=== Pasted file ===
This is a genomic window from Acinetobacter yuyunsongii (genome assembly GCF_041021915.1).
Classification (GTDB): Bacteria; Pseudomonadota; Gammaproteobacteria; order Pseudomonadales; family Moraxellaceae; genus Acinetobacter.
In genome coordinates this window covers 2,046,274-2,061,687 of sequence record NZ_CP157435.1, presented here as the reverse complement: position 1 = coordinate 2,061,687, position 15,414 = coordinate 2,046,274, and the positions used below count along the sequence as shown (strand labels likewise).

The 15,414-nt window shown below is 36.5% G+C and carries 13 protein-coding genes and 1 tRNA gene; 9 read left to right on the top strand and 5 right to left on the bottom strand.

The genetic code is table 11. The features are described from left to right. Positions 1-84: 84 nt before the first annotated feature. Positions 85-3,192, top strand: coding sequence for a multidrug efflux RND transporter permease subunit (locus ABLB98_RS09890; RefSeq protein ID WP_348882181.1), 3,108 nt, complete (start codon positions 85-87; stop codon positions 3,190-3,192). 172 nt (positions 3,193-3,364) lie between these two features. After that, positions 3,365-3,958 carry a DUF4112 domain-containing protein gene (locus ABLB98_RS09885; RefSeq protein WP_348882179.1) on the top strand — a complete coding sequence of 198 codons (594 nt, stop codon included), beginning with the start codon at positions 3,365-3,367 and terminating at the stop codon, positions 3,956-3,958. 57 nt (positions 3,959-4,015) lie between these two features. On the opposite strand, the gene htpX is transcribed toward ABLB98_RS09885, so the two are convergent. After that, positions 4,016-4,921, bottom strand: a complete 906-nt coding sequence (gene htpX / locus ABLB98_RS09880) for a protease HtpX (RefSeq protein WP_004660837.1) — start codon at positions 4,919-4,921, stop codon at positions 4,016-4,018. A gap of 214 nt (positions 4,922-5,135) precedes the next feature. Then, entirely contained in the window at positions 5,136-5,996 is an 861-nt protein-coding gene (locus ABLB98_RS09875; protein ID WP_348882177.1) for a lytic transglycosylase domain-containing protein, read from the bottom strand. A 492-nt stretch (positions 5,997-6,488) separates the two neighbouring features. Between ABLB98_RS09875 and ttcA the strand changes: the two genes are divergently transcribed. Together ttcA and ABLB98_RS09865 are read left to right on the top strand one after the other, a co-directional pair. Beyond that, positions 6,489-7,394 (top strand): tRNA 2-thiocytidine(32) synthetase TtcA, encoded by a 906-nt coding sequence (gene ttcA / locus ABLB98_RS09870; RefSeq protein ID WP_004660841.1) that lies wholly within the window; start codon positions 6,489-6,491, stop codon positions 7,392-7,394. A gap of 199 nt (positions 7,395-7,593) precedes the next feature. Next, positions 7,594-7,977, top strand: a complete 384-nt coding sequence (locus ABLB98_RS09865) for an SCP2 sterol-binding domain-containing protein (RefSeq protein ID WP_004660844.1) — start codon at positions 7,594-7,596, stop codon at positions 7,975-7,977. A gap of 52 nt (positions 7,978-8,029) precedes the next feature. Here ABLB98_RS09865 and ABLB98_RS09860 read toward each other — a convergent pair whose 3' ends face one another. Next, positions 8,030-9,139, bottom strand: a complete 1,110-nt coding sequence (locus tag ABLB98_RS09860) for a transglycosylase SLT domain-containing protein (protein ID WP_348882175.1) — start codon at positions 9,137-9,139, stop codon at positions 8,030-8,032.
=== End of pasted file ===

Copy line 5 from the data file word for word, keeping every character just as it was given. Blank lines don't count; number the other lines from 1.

The genetic code is table 11. The features are described from left to right. Positions 1-84: 84 nt before the first annotated feature. Positions 85-3,192, top strand: coding sequence for a multidrug efflux RND transporter permease subunit (locus ABLB98_RS09890; RefSeq protein ID WP_348882181.1), 3,108 nt, complete (start codon positions 85-87; stop codon positions 3,190-3,192). 172 nt (positions 3,193-3,364) lie between these two features. After that, positions 3,365-3,958 carry a DUF4112 domain-containing protein gene (locus ABLB98_RS09885; RefSeq protein WP_348882179.1) on the top strand — a complete coding sequence of 198 codons (594 nt, stop codon included), beginning with the start codon at positions 3,365-3,367 and terminating at the stop codon, positions 3,956-3,958. 57 nt (positions 3,959-4,015) lie between these two features. On the opposite strand, the gene htpX is transcribed toward ABLB98_RS09885, so the two are convergent. After that, positions 4,016-4,921, bottom strand: a complete 906-nt coding sequence (gene htpX / locus ABLB98_RS09880) for a protease HtpX (RefSeq protein WP_004660837.1) — start codon at positions 4,919-4,921, stop codon at positions 4,016-4,018. A gap of 214 nt (positions 4,922-5,135) precedes the next feature. Then, entirely contained in the window at positions 5,136-5,996 is an 861-nt protein-coding gene (locus ABLB98_RS09875; protein ID WP_348882177.1) for a lytic transglycosylase domain-containing protein, read from the bottom strand. A 492-nt stretch (positions 5,997-6,488) separates the two neighbouring features. Between ABLB98_RS09875 and ttcA the strand changes: the two genes are divergently transcribed. Together ttcA and ABLB98_RS09865 are read left to right on the top strand one after the other, a co-directional pair. Beyond that, positions 6,489-7,394 (top strand): tRNA 2-thiocytidine(32) synthetase TtcA, encoded by a 906-nt coding sequence (gene ttcA / locus ABLB98_RS09870; RefSeq protein ID WP_004660841.1) that lies wholly within the window; start codon positions 6,489-6,491, stop codon positions 7,392-7,394. A gap of 199 nt (positions 7,395-7,593) precedes the next feature. Next, positions 7,594-7,977, top strand: a complete 384-nt coding sequence (locus ABLB98_RS09865) for an SCP2 sterol-binding domain-containing protein (RefSeq protein ID WP_004660844.1) — start codon at positions 7,594-7,596, stop codon at positions 7,975-7,977. A gap of 52 nt (positions 7,978-8,029) precedes the next feature. Here ABLB98_RS09865 and ABLB98_RS09860 read toward each other — a convergent pair whose 3' ends face one another. Next, positions 8,030-9,139, bottom strand: a complete 1,110-nt coding sequence (locus tag ABLB98_RS09860) for a transglycosylase SLT domain-containing protein (protein ID WP_348882175.1) — start codon at positions 9,137-9,139, stop codon at positions 8,030-8,032.